WEST OF THE WEST: Imagining California, edited by Leonard Michaels, David Reid, Raquel Scherr (Harper Perennial: $10.95). California always has been perceived as a place apart, an "Island on the Land," and the editors of this anthology support that contention with the words of a diverse group of authors that ranges from Umberto Eco to Henry Miller. Simone de Beauvoir contrasts the beauty of the coastal setting with the wretched food she finds at a rustic inn; Herb Caen evokes the excitement of postwar San Francisco in his famous "Baghdad by the Bay." The editors fail to put these works into any sort of cultural or temporal context. Czeslaw Milosz's account of Junipero Serra's treatment of the California Indians is highly romanticized and completely inaccurate; Randy Shilts' vivid portrait of San Francisco's Castro district no longer corresponds to the reality of a community devastated by AIDS. Still, California remains a place apart, and Shiva Naipul offers a devastating evaluation of the fascination that the state continues to exert: "All that California does is magnify what is brought to it; and often, under the strain of magnification, there occurs a sea-change. It seems that those whom the gods wish to destroy they first send to California."

NOTHING TO DO BUT STAY: My Pioneer Mother by Carrie Young (University of Iowa Press: $8.50, illustrated). Carrie Young's ancestors, the sons and daughters of Norwegian immigrants, came to North Dakota during the 1880s. After homesteading a farm on the fertile prairie, her father and mother married and soon added children to their demanding but apparently enjoyable existence. As the title suggests, Young focuses on her mother, an exceptional woman who homesteaded a substantial tract of land on her own, and who managed to help run the family farm while rearing the children, doing all the cooking and making all the clothes. This warm memoir evokes the sounds and smells and tastes of a rigorous life that spanned the boom days of the '20s and the economic hardships of the Dust Bowl.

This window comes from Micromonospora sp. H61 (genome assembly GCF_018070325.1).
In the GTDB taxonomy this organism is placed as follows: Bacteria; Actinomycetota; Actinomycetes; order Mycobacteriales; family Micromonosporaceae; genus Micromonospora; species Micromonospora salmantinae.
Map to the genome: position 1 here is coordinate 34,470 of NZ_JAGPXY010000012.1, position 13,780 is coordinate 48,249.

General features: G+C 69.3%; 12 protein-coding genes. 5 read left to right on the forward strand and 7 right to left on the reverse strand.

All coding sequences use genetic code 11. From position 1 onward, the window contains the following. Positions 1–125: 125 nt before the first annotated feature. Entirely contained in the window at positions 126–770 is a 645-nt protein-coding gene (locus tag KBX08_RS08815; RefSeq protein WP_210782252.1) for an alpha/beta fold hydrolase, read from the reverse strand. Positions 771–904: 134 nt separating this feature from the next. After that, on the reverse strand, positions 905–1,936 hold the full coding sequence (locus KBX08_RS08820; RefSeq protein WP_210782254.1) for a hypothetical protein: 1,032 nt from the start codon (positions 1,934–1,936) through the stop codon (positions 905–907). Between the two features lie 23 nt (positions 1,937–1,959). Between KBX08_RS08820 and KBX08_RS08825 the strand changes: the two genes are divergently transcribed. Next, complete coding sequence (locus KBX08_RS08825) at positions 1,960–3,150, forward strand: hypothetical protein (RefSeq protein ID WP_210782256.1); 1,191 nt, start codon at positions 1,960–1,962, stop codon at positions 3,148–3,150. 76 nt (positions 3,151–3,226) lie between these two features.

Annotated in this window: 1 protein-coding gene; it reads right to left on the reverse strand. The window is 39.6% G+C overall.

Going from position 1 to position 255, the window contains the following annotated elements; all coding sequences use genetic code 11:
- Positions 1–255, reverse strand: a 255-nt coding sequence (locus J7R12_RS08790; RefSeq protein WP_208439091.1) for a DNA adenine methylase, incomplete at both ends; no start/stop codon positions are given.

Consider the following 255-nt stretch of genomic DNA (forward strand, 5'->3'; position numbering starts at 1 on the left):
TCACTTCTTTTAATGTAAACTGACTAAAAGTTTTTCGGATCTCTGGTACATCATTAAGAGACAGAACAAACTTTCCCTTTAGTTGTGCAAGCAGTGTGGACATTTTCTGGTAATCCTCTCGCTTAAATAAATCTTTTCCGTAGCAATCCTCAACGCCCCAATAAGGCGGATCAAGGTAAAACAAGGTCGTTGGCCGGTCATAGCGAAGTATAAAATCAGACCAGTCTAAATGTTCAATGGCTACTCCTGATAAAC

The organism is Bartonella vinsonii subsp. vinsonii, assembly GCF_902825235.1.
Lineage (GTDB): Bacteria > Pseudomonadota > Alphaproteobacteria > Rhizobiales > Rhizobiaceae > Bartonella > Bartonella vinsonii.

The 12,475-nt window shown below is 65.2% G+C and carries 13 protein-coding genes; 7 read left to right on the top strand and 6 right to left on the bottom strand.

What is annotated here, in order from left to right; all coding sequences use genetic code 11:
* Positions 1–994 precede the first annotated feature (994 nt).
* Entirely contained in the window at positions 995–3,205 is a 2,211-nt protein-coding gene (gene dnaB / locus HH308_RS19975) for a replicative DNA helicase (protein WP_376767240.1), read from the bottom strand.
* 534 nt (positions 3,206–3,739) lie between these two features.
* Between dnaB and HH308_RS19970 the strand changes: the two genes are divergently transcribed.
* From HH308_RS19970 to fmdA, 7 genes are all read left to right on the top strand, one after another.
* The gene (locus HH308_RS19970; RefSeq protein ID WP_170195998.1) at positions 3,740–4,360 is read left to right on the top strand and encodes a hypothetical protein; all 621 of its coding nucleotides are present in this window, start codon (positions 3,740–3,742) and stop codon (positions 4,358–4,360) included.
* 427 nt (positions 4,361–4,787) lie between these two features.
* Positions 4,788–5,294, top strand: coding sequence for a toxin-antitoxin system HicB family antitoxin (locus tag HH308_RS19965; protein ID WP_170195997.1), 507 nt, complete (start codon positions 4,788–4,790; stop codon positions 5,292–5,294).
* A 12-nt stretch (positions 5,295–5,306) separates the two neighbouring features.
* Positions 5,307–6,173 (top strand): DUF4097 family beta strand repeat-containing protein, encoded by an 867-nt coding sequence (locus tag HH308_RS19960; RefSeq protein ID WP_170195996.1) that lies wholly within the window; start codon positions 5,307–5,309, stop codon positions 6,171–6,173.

THE HOMINID GANG: Behind the Scenes in the Search for Human Origins by Delta Willis (Penguin: $10.95, illustrated). In this overview of the current debates about early human evolution, journalist Delta Willis emphasizes that these controversies involve technical issues of scientific classification--how the family tree of Homo sapiens should be described; that humans evolved from an apelike ancestor in East Africa is not in question. Because hominid remains are rare and fragile fossils, paleoanthropologists must work from bone fragments, teeth and secondary evidence: Rick Potts studies the markings on animal bones to determine whether the beasts had been butchered by early hunters with stone tools. Willis combines scientific data with personal accounts of meeting such eminent scientists as Stephen Jay Gould and Richard Leakey in this enjoyable book, intended for the general reader.